Bio-derived production of cinnamyl alcohol via a three step biocatalytic cascade and metabolic engineering
The construction of biocatalytic cascades for the production of chemical precursors is fast becoming one of the most efficient approaches to multi-step synthesis in modern chemistry. However, despite the use of low solvent systems and renewably resourced catalysts in reported examples, many cascades are still dependent on petrochemical starting materials, which as of yet cannot be accessed in a sustainable fashion. Herein, we report the production of the versatile chemical building block cinnamyl alcohol from the primary metabolite and the fermentation product L-phenylalanine. Through the combination of three biocatalyst classes (phenylalanine ammonia lyase, carboxylic acid reductase and alcohol dehydrogenase) the target compound could be obtained in high purity, demonstrable at the 100 mg scale and achieving 53% yield using ambient temperature and pressure in an aqueous solution. This system represents a synthetic strategy in which all components present at time zero are biogenic and thus minimises damage to the environment. Furthermore we extend this biocatalytic cascade by its inclusion in an L-phenylalanine overproducing strain of Escherichia coli. This metabolically engineered strain produces cinnamyl alcohol in mineral media using glycerol and glucose as the carbon sources. This study demonstrates the potential to establish green routes to the synthesis of cinnamyl alcohol from a waste stream such as glycerol derived, for example, from lipase treated biodiesel.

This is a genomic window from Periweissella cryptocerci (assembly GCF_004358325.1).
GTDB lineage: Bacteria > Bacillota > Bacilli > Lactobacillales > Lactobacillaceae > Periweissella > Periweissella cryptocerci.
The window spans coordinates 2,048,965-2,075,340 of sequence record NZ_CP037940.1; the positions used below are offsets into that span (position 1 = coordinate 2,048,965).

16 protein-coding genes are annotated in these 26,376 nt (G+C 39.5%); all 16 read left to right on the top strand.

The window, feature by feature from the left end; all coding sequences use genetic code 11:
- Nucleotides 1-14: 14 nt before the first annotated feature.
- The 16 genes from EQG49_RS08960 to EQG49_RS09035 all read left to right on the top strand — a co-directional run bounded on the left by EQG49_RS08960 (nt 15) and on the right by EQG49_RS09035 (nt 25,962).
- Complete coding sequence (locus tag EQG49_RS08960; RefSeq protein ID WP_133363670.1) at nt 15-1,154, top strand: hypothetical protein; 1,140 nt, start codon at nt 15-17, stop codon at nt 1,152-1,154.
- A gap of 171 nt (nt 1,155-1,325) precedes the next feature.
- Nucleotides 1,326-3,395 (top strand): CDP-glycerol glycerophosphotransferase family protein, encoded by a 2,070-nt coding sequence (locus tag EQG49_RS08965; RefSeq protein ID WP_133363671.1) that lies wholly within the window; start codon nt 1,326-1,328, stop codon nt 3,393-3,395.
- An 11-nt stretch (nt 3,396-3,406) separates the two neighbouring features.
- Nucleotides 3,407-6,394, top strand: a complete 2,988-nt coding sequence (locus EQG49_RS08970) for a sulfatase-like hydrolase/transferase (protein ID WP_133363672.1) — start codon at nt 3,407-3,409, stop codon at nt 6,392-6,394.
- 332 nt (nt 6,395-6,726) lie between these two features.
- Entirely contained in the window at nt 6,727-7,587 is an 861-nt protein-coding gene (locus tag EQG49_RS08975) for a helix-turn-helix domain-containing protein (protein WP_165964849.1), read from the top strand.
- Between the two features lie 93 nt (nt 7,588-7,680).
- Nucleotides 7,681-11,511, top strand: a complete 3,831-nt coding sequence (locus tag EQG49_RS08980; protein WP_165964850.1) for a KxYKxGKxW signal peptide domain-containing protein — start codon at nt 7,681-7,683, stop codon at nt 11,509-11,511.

- This article is part of the themed collection: Celebrating our 2019 Prize and Award winners